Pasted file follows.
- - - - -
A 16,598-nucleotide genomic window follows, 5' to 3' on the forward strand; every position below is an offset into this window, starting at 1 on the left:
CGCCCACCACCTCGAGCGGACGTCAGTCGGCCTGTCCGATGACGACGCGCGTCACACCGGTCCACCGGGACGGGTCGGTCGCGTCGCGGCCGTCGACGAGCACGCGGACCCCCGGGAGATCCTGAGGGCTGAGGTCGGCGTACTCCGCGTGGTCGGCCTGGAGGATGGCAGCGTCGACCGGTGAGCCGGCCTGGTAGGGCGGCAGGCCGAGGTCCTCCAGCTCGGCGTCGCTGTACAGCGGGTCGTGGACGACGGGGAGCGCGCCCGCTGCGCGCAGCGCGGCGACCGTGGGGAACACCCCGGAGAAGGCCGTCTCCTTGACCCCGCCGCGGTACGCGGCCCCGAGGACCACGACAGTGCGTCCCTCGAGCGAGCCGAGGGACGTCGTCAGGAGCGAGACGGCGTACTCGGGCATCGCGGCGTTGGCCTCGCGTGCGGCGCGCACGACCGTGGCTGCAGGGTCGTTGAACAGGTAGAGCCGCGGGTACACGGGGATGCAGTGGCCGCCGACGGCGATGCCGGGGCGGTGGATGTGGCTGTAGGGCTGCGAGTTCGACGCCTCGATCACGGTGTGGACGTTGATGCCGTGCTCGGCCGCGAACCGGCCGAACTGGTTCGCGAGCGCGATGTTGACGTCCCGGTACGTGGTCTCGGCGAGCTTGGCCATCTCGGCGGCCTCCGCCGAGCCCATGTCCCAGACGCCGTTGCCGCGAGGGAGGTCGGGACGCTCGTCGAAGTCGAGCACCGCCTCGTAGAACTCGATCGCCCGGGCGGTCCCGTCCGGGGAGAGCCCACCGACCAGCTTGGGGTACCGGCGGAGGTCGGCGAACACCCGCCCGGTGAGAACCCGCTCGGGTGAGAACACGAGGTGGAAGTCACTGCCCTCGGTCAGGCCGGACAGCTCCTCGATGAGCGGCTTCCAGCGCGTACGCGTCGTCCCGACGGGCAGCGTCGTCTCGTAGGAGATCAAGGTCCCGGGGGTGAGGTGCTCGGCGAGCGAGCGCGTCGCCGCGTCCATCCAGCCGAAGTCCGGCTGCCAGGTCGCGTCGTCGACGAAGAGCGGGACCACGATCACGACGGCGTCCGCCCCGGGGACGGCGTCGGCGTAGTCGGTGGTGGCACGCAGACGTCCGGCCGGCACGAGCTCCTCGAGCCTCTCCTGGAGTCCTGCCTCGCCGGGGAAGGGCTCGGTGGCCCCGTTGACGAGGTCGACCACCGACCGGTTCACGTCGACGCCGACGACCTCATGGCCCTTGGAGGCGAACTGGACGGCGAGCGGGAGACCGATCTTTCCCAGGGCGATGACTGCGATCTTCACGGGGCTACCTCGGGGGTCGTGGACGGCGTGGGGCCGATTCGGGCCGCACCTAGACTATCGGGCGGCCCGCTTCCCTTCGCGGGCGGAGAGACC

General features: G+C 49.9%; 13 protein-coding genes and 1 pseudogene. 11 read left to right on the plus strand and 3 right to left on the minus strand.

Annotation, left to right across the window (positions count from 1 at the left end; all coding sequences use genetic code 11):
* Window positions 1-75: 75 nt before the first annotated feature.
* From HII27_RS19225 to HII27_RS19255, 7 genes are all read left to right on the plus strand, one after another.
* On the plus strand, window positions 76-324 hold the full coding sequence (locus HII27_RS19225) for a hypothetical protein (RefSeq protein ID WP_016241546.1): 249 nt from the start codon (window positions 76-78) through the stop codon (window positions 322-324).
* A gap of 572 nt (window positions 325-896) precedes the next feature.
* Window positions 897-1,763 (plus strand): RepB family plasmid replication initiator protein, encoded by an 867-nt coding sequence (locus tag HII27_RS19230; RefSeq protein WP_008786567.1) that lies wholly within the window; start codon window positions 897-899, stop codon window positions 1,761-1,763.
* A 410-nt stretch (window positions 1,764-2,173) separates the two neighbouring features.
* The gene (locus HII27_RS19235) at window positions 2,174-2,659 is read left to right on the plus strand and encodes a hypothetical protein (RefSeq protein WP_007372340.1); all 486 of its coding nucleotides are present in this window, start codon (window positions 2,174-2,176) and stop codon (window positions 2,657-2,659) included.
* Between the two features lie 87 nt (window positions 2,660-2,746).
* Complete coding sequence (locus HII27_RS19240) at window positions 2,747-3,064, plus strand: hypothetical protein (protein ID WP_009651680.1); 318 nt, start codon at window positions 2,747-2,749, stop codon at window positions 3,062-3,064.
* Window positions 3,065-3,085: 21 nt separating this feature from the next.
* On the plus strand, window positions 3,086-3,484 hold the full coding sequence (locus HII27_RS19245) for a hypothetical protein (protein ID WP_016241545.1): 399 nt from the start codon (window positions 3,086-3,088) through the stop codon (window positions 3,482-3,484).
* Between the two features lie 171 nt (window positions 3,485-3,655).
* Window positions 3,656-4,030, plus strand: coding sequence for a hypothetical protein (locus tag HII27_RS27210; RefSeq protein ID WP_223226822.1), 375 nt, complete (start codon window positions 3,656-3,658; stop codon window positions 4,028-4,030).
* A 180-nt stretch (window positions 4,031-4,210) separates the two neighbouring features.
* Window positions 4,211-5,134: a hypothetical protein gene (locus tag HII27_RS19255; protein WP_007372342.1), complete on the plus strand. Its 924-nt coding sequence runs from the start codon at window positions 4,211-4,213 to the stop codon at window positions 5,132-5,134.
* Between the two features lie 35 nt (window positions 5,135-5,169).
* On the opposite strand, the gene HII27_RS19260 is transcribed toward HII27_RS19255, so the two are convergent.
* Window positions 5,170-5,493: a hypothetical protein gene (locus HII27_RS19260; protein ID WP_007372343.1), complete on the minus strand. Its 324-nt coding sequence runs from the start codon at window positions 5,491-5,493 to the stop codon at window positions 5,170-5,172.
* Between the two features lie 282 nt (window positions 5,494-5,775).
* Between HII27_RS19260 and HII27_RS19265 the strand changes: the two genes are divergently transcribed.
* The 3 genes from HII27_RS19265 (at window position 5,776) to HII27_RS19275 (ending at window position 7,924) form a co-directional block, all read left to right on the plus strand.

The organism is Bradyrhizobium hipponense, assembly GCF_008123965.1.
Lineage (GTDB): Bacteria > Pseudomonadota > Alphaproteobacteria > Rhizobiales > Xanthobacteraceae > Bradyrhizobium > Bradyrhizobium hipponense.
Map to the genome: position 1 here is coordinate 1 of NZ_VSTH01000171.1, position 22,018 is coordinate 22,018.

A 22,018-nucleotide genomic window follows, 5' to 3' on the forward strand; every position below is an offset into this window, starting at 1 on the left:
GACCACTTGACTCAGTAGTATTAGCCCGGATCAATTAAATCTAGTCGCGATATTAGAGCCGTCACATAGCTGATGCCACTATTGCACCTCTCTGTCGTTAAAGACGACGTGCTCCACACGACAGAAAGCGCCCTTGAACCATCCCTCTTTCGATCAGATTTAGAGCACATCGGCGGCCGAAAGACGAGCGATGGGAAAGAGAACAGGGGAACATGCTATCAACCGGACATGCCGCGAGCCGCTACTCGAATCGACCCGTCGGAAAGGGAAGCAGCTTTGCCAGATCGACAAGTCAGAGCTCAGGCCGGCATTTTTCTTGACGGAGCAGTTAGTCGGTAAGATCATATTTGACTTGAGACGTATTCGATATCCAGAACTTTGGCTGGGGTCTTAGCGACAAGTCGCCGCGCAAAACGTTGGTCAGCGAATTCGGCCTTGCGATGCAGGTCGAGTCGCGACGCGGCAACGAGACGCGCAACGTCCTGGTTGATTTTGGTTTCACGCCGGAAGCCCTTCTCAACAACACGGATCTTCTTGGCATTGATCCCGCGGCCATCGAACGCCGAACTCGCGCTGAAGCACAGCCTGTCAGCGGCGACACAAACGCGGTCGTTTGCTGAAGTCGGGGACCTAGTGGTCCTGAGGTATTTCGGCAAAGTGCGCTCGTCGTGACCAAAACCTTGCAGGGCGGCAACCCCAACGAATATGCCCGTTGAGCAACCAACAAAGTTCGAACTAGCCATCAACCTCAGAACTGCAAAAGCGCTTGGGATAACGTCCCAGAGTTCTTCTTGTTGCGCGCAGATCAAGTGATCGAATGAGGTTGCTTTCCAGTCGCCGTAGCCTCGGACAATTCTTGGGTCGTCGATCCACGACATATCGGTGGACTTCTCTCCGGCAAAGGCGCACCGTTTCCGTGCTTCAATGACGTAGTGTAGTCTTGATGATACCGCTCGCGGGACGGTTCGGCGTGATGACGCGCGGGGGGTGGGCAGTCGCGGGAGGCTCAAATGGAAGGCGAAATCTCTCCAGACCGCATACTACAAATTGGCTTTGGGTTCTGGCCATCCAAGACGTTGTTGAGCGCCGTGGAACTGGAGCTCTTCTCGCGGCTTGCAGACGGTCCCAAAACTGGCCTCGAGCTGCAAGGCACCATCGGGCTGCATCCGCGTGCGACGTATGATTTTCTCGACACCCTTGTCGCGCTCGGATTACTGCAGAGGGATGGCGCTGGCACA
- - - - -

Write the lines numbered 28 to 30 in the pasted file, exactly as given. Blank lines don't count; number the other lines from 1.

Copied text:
Map to the genome: position 1 here is coordinate 1 of NZ_VSTH01000171.1, position 22,018 is coordinate 22,018.

A 22,018-nucleotide genomic window follows, 5' to 3' on the forward strand; every position below is an offset into this window, starting at 1 on the left:
GACCACTTGACTCAGTAGTATTAGCCCGGATCAATTAAATCTAGTCGCGATATTAGAGCCGTCACATAGCTGATGCCACTATTGCACCTCTCTGTCGTTAAAGACGACGTGCTCCACACGACAGAAAGCGCCCTTGAACCATCCCTCTTTCGATCAGATTTAGAGCACATCGGCGGCCGAAAGACGAGCGATGGGAAAGAGAACAGGGGAACATGCTATCAACCGGACATGCCGCGAGCCGCTACTCGAATCGACCCGTCGGAAAGGGAAGCAGCTTTGCCAGATCGACAAGTCAGAGCTCAGGCCGGCATTTTTCTTGACGGAGCAGTTAGTCGGTAAGATCATATTTGACTTGAGACGTATTCGATATCCAGAACTTTGGCTGGGGTCTTAGCGACAAGTCGCCGCGCAAAACGTTGGTCAGCGAATTCGGCCTTGCGATGCAGGTCGAGTCGCGACGCGGCAACGAGACGCGCAACGTCCTGGTTGATTTTGGTTTCACGCCGGAAGCCCTTCTCAACAACACGGATCTTCTTGGCATTGATCCCGCGGCCATCGAACGCCGAACTCGCGCTGAAGCACAGCCTGTCAGCGGCGACACAAACGCGGTCGTTTGCTGAAGTCGGGGACCTAGTGGTCCTGAGGTATTTCGGCAAAGTGCGCTCGTCGTGACCAAAACCTTGCAGGGCGGCAACCCCAACGAATATGCCCGTTGAGCAACCAACAAAGTTCGAACTAGCCATCAACCTCAGAACTGCAAAAGCGCTTGGGATAACGTCCCAGAGTTCTTCTTGTTGCGCGCAGATCAAGTGATCGAATGAGGTTGCTTTCCAGTCGCCGTAGCCTCGGACAATTCTTGGGTCGTCGATCCACGACATATCGGTGGACTTCTCTCCGGCAAAGGCGCACCGTTTCCGTGCTTCAATGACGTAGTGTAGTCTTGATGATACCGCTCGCGGGACGGTTCGGCGTGATGACGCGCGGGGGGTGGGCAGTCGCGGGAGGCTCAAATGGAAGGCGAAATCTCTCCAGACCGCATACTACAAATTGGCTTTGGGTTCTGGCCATCCAAGACGTTGTTGAGCGCCGTGGAACTGGAGCTCTTCTCGCGGCTTGCAGACGGTCCCAAAACTGGCCTCGAGCTGCAAGGCACCATCGGGCTGCATCCGCGTGCGACGTATGATTTTCTCGACACCCTTGTCGCGCTCGGATTACTGCAGAGGGATGGCGCTGGCACA